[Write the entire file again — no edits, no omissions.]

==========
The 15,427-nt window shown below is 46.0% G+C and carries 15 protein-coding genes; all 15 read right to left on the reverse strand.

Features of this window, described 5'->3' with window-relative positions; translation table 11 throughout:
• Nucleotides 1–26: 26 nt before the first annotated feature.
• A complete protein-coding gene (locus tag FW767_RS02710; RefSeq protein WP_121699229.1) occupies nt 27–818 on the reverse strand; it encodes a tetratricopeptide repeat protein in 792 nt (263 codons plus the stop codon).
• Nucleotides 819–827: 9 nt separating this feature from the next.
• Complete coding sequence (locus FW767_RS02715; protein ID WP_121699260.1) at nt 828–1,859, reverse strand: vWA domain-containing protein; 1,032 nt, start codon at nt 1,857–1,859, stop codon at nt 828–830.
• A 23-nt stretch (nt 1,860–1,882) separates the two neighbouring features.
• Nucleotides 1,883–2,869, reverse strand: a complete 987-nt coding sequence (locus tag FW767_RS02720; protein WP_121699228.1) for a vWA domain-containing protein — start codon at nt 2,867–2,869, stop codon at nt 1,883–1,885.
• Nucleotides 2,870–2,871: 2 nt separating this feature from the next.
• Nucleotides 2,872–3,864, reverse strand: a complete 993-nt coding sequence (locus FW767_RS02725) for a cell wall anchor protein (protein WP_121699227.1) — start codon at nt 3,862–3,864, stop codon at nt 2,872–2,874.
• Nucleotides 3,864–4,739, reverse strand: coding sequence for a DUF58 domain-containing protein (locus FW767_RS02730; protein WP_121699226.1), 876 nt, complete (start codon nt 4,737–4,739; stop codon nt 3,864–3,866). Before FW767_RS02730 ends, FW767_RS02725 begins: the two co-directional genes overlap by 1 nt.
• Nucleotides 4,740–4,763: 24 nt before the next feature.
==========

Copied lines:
The 15,427-nt window shown below is 46.0% G+C and carries 15 protein-coding genes; all 15 read right to left on the reverse strand.

Features of this window, described 5'->3' with window-relative positions; translation table 11 throughout:
• Nucleotides 1–26: 26 nt before the first annotated feature.
• A complete protein-coding gene (locus tag FW767_RS02710; RefSeq protein WP_121699229.1) occupies nt 27–818 on the reverse strand; it encodes a tetratricopeptide repeat protein in 792 nt (263 codons plus the stop codon).
• Nucleotides 819–827: 9 nt separating this feature from the next.
• Complete coding sequence (locus FW767_RS02715; protein ID WP_121699260.1) at nt 828–1,859, reverse strand: vWA domain-containing protein; 1,032 nt, start codon at nt 1,857–1,859, stop codon at nt 828–830.
• A 23-nt stretch (nt 1,860–1,882) separates the two neighbouring features.
• Nucleotides 1,883–2,869, reverse strand: a complete 987-nt coding sequence (locus tag FW767_RS02720; protein WP_121699228.1) for a vWA domain-containing protein — start codon at nt 2,867–2,869, stop codon at nt 1,883–1,885.
• Nucleotides 2,870–2,871: 2 nt separating this feature from the next.
• Nucleotides 2,872–3,864, reverse strand: a complete 993-nt coding sequence (locus FW767_RS02725) for a cell wall anchor protein (protein WP_121699227.1) — start codon at nt 3,862–3,864, stop codon at nt 2,872–2,874.
• Nucleotides 3,864–4,739, reverse strand: coding sequence for a DUF58 domain-containing protein (locus FW767_RS02730; protein WP_121699226.1), 876 nt, complete (start codon nt 4,737–4,739; stop codon nt 3,864–3,866). Before FW767_RS02730 ends, FW767_RS02725 begins: the two co-directional genes overlap by 1 nt.
• Nucleotides 4,740–4,763: 24 nt before the next feature.